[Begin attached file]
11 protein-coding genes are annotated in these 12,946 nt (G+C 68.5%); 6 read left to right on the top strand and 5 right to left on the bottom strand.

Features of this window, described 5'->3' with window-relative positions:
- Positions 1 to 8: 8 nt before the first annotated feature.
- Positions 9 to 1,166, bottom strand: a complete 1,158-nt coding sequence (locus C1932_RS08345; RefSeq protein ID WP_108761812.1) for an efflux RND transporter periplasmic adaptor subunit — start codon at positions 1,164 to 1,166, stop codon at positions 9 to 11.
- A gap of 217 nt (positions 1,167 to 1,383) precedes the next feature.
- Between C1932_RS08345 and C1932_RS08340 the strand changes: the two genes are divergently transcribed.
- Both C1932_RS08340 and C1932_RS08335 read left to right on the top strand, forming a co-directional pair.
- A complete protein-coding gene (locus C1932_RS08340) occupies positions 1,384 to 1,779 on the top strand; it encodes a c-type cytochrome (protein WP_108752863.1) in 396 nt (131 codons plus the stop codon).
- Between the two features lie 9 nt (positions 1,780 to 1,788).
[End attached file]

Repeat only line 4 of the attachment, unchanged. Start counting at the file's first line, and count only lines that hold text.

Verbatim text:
- Positions 9 to 1,166, bottom strand: a complete 1,158-nt coding sequence (locus C1932_RS08345; RefSeq protein ID WP_108761812.1) for an efflux RND transporter periplasmic adaptor subunit — start codon at positions 1,164 to 1,166, stop codon at positions 9 to 11.